As a member of the service industry, you are expected to accommodate the customer’s strange requests to ultimately make them happy. If they want to order a burger with no patty, no problem. If they want to stay past closing time, that’s acceptable. The customer is always right.
That’s not how the real estate industry works. Tenants might have some pretty specific requests—they are living or working in your property, after all. But investors and landlords must know when to say “no” to a tenant’s request for the sake of their investment.
In my opinion, letting pets into the rental is one of the most common requests that landlords should turn down. Pets are cute and fuzzy, but there are too many horror stories of pets ruining properties. Cleaning bills skyrocket when a pet is around, even when the pet is trained to use the litter or go to the bathroom outside.
Why You Shouldn’t Allow Pets in Rentals
Don’t believe me? Here are some horror stories to consider before you allow your rental to become a kennel.
Yup, I’ve heard plenty of stories of landlords finding dog poop in closets. Weight restrictions can be a good way to control what types of dogs live in your property, but puppies tend to start out below 25 pounds—even black lab puppies that grow up to be 70 pounds. And there is one thing that all puppies have in common—you need to teach them where they “gotta go.”
Bye Bye, Fido
I’ve heard horror stories of landlords getting complaints of an abandoned property, only to see that the tenants’ dogs had been abandoned, too. Joe Fairless posted about this a while back—the tenant left an aggressive pitbull on the property.
This poses a lot of problems for property owners. Where are the dogs going to go? How are you going to ensure that they are safe until they find a shelter or home? When will you have the time to handle this as you clean your property and get it ready for the next tenant?
With Animals Come… Other Creatures
This is another story you can talk to Joe about. A tenant had a dog with fleas that completely infested the property. And infestations require more than just replacing a carpet or doing some scrubbing in the closet.
Make sure you have top-notch pest control if you have pets. Fleas, ticks, and bugs can hop a ride on your tenants’ pets anytime. Pet food close to the floor is also a great food source for unwanted pests.
These stories don’t always come from landlords. If you ask vets about letting your pet roam around an apartment complex, they’ll likely offer up their own set of concerns.
A complex with dozens of units means that dozens of pets could be present: indoor cats, outdoor cats, dogs that like cats, or dogs that don’t like cats. I’ve heard plenty of stories of a tenant’s dog biting, attacking, or even killing another tenant’s dog or outdoor cat. Unless your insurance covers this type of accident, your tenants could be left to pick up vet bills due to an animal’s aggression.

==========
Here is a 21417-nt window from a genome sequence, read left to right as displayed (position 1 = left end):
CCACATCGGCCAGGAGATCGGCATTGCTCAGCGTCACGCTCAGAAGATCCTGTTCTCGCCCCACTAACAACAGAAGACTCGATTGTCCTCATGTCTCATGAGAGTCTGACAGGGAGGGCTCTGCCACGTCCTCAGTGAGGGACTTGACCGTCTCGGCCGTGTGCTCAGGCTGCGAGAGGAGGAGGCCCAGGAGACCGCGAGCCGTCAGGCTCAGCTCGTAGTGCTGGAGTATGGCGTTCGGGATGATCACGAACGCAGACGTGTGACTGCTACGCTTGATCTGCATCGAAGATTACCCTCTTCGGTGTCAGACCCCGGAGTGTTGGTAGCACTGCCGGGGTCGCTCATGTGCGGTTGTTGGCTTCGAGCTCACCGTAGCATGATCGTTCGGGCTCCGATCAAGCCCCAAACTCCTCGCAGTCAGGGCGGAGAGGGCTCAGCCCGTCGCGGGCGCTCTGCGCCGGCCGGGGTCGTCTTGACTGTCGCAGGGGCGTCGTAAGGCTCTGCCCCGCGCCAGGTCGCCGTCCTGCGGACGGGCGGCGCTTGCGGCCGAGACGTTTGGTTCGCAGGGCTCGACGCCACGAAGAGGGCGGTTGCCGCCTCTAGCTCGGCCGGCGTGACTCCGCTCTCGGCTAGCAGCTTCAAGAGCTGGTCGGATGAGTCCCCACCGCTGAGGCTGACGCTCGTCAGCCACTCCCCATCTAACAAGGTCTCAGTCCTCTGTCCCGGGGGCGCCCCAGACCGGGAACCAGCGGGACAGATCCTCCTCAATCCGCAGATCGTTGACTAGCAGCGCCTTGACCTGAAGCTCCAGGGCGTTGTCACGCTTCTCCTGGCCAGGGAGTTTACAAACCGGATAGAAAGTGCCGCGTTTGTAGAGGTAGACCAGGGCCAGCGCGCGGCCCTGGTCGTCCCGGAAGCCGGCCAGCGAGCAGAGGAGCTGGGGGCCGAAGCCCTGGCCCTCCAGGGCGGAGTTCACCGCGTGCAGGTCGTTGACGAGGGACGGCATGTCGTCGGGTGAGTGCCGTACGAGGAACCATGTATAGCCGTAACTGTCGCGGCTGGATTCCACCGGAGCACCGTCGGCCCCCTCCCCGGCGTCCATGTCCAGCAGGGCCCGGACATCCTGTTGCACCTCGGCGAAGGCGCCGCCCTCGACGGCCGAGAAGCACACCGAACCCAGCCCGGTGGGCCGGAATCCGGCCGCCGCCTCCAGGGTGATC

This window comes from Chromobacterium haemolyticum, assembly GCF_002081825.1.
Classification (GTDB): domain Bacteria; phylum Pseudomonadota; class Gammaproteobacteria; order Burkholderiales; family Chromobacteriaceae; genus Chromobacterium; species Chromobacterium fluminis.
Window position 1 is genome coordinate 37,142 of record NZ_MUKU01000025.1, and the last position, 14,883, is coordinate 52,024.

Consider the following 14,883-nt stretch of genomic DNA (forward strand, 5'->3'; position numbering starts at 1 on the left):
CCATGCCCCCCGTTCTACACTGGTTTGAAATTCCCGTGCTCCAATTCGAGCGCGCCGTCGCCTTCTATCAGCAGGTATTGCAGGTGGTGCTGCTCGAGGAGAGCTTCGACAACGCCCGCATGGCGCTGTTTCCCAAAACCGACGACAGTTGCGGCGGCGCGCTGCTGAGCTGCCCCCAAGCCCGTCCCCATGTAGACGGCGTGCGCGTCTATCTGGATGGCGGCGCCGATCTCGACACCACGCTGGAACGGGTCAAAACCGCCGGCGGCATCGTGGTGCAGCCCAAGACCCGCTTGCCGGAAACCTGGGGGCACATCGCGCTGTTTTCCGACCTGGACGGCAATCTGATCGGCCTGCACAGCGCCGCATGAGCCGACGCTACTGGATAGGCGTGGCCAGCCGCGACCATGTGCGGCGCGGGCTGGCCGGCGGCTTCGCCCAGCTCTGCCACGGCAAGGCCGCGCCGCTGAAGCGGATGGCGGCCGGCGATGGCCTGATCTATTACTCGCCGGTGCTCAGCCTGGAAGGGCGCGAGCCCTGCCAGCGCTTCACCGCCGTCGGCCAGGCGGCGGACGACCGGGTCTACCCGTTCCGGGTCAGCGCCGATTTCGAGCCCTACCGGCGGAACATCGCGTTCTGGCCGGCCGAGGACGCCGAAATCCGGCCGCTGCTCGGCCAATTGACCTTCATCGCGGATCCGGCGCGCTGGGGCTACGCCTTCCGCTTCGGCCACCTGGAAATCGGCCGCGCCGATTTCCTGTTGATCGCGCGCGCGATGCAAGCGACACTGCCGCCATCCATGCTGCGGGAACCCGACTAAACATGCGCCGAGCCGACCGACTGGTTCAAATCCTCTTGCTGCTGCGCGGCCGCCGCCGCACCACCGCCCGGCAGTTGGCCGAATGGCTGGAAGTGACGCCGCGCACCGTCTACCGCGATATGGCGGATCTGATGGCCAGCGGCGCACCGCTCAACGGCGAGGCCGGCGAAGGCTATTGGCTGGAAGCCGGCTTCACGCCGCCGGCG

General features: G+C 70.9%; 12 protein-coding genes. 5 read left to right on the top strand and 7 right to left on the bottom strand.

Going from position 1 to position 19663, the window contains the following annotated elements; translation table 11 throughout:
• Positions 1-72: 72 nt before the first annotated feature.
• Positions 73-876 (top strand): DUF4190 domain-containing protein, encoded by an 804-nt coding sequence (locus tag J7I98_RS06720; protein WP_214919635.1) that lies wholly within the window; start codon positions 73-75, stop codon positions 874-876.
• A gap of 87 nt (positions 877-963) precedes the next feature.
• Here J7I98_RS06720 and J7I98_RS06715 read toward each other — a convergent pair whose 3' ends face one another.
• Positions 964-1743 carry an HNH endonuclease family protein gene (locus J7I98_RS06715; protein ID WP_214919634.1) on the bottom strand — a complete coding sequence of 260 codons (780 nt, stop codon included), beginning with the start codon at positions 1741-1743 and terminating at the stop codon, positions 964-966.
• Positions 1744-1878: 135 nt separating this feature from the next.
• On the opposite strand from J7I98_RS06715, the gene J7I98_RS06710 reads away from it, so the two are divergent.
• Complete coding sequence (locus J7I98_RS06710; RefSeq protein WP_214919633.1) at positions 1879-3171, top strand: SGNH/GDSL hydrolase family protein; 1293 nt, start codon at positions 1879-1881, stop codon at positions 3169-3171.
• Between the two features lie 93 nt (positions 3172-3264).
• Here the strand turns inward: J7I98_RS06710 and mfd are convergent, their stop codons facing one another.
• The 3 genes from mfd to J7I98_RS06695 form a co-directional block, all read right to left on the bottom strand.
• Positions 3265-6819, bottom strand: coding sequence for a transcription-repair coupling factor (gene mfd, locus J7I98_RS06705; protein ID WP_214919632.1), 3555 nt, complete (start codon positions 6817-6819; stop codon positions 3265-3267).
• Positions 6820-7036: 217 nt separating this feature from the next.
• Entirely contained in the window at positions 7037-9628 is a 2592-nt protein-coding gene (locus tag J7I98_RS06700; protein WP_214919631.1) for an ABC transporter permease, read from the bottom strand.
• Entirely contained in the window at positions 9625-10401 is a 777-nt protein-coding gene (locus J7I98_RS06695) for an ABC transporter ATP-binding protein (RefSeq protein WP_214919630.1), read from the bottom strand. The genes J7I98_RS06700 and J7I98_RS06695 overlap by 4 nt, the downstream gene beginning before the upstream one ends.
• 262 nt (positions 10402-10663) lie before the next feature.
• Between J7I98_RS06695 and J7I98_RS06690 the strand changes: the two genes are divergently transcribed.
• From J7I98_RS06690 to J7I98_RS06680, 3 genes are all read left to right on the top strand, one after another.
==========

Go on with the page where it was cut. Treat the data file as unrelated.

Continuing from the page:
You heard me—pythons. End of story. Also, pet rats.
The stories above don’t even include the regular problems that come with letting pets into your home. Cats with claws like to scratch up new rugs and furniture. Dogs track in mud from their afternoon walk.
A few years ago, a local carpet cleaning company played ads that just featured a dog sliding its butt along the carpet. These will all increase the costs of moving tenants and preparing your property for someone new.
Tips for Accommodating Pets as a Landlord
The best way to keep your property safe from pet damage is to not allow them in the first place. If these horror stories haven’t convinced you, at least take action to prevent cleaning or repairs from eating into your budget.
1. Set breed, animal, or weight restrictions.
Big animals = bigger poops. It’s that simple. Big dogs can cause a lot more damage to a property than a little Pomeranian. And while Chihuahuas can certainly be aggressive, they’re not as stigmatized as larger breeds.
If you don’t want any geckos, pythons, or other funky creatures in your property, consider making an animal restriction, too. Only allow cats, dogs, or little hamsters that can’t cause too much damage.
Consider breed or weight restrictions. Some cities have made it illegal to ban certain breeds from apartments. Others have made it illegal to ban any type of pets from apartments. Check with local laws before you set limits.
2. Ask for a pet deposit.
Tenants know that their pets can cause damage. They also know the struggle of looking for an apartment that allows their animals to live with them. A few hundred dollars in a “pet deposit” at the start of your tenant’s lease is not a huge ask. Some landlords choose to charge $25-$100 each month for the pet’s “rent.”
Be sure to include verbiage about this deposit in your lease. Tenants may decide to add a furry friend to their family a few months after moving into your property. A fine for failing to register their pet is extra incentive for tenants to keep you in the know about their cats and dogs.
3. Consider pet-friendly flooring and landscaping options.
If your property is still a work in progress, consider making choices that will save you money in the future. Vinyl and hardwood floors are easier to clean than carpet—especially when pet poop is involved.
Dogs may also try to rip up the lawn. If your property has a big lawn where pets can roam, consider adding a clause about lawn care to the lease. Put the responsibility on the pet owner to fill in holes and make their lawn look pretty once they’ve moved out. Consider the landscaping when giving back (or not giving back) the security deposit.
Prepare wisely, and you can handle any tenant problem that comes your way.
What do you think? Should pets be allowed in rentals? Why or why not?
Discuss in the comment section below!